Zoomark International, a Europe-based trade event for the pet supplies market, wrapped up its 2017 show in May and recently released its show numbers. Unsurprisingly, the trend compared to its 2015 show was one of growth: 735 exhibitors, an increase of 17 percent, and a 36 percent increase in the number of foreign buyers and operators.
I say “unsurprisingly” because they’re not the only ones to see growth so far this year. Global Pet Expo, presented by the American Pet Products Association and the Pet Industry Distributors Association, held in Florida, USA, saw total buyer attendance grow 9.5 percent from 2016 numbers — international buyer attendance was up 22 percent, according to event organizers. Petfood Forum (full disclosure: Petfood Forum is organized and put on by WATT Global Media and Petfood Industry), a three-day conference and tradeshow geared towards the pet food industry, brought in 3,000 pet food professionals and close to 280 exhibitors, surpassing 2016 attendance and exhibitor figures. SuperZoo, another notable conference and national show for pet retailers, saw growth in 2016, and there’s no reason to believe the event won’t see more of the same when it takes place in Las Vegas, Nevada, USA, in July 2017.
With so many ways to do business, why do traditional tradeshows continue to thrive? The money, the time, the effort involved to get to the venue, to say nothing of long days filled with meetings, events and individual company goals to achieve — why bother, in an age where product catalogues can be found online, smartphones and communications programs like Skype and GoToMeeting have made even international meetings inconvenient only in terms of time zone, and time is more precious than ever in a fast-paced, constantly changing industry?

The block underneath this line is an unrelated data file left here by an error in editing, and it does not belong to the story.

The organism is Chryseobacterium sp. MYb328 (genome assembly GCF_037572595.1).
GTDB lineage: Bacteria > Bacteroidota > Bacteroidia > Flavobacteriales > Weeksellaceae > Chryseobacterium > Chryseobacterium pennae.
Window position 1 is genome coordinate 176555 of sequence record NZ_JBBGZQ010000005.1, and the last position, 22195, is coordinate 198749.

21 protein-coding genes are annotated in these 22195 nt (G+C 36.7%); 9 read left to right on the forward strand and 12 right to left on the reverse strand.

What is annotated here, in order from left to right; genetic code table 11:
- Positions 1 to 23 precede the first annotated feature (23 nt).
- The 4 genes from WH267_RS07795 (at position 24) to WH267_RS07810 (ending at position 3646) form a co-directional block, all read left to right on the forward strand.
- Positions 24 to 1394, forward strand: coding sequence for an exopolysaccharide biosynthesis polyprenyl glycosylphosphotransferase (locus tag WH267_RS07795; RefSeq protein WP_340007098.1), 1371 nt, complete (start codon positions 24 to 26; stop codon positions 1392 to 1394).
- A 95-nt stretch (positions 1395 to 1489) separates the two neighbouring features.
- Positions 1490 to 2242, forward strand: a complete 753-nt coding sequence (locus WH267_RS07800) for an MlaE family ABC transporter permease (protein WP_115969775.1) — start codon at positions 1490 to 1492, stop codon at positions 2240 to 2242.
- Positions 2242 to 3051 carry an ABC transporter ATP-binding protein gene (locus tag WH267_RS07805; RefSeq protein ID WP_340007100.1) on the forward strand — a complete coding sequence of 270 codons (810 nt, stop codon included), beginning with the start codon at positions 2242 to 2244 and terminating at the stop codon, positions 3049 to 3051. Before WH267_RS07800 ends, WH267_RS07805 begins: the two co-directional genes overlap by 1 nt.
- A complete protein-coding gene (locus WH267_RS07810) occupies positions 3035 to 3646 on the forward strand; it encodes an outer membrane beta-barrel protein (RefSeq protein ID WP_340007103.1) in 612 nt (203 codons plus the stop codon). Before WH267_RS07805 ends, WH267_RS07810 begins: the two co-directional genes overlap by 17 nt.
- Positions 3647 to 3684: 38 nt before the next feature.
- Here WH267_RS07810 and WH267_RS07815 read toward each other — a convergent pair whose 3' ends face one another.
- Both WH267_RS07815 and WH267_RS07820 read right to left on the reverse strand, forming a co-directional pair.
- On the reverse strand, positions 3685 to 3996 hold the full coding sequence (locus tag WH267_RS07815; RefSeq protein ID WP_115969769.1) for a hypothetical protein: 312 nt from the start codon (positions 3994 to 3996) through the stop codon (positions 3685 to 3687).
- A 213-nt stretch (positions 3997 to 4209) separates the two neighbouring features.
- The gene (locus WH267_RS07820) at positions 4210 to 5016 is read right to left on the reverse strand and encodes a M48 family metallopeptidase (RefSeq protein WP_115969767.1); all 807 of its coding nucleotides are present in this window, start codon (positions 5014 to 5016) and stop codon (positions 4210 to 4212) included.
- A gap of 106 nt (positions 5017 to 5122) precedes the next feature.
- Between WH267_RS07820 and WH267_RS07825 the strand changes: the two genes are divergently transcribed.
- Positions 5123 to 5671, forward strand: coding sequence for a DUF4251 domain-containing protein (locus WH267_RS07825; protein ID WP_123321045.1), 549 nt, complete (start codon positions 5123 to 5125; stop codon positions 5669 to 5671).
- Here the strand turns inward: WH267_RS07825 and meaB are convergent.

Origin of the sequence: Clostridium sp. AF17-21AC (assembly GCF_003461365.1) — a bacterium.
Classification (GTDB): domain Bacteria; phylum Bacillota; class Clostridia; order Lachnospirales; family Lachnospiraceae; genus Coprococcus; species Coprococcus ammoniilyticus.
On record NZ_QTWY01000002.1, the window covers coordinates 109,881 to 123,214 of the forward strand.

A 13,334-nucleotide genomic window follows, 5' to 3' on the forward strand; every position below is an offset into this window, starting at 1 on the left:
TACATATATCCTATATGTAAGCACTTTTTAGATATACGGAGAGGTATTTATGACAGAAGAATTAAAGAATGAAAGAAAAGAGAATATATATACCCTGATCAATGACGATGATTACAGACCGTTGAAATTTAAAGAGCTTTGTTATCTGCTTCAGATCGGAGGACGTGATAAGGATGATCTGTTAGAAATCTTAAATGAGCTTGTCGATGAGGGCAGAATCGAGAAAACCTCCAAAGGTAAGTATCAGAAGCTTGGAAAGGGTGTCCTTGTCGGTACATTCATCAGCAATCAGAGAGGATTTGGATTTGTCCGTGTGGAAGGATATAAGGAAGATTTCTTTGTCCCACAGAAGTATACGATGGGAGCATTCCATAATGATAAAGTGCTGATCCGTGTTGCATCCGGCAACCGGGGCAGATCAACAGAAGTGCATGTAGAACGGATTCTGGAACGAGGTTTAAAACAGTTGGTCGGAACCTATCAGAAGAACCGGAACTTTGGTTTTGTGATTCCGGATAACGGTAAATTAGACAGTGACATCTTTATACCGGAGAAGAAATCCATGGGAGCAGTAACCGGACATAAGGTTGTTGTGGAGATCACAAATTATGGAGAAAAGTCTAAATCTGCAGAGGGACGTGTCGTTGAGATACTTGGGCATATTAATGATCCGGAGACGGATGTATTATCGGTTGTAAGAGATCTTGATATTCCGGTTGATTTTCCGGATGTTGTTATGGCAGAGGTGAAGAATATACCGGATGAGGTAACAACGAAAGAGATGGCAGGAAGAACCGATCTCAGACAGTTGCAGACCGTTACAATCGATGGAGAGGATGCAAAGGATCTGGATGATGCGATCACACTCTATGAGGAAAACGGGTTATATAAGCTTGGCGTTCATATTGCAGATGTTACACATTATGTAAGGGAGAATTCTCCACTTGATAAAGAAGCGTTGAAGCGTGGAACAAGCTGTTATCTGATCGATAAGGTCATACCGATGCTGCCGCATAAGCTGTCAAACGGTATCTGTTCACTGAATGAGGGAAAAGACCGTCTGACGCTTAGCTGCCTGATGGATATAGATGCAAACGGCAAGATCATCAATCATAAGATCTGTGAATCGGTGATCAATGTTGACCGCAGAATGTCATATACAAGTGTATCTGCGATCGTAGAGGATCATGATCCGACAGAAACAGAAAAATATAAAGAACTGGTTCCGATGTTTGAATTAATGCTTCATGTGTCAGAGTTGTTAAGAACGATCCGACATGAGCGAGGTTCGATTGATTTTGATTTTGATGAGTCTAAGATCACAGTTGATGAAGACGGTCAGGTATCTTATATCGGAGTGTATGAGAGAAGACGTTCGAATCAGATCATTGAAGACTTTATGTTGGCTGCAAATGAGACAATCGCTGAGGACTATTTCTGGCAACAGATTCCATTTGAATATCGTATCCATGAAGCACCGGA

The short answer is the face-to-face factor. In 2016, Forbes interviewed Michael Massari, senior vice president of national meetings and events at Caesars Entertainment, and he had plenty to say on the value of continuing to do business in person. “If we don’t continue to nurture strong and positive personal relationships with our clients and coworkers, we won’t build trust, understanding or a sense of a shared mission — all of which are critical elements to successful partnerships and business success,” said Massari to Forbes. One significant benefit, he said, is the increased likelihood of closing a deal when conducting business face-to-face. It’s easier, he rightly pointed out, to say “no” over the phone or in an email.
Physically gathering together to do business, track trends or simply catch up and renew professional relationships continues to be a vital part of any thriving industry. And the pet industry in particular, with its steady growth and constant diversification of consumer needs in all segments, benefits significantly from such conference and tradeshow events, year after year.
Source: Green Capital, “Benefits of face-to-face meetings vs. virtual meetings,” January 2016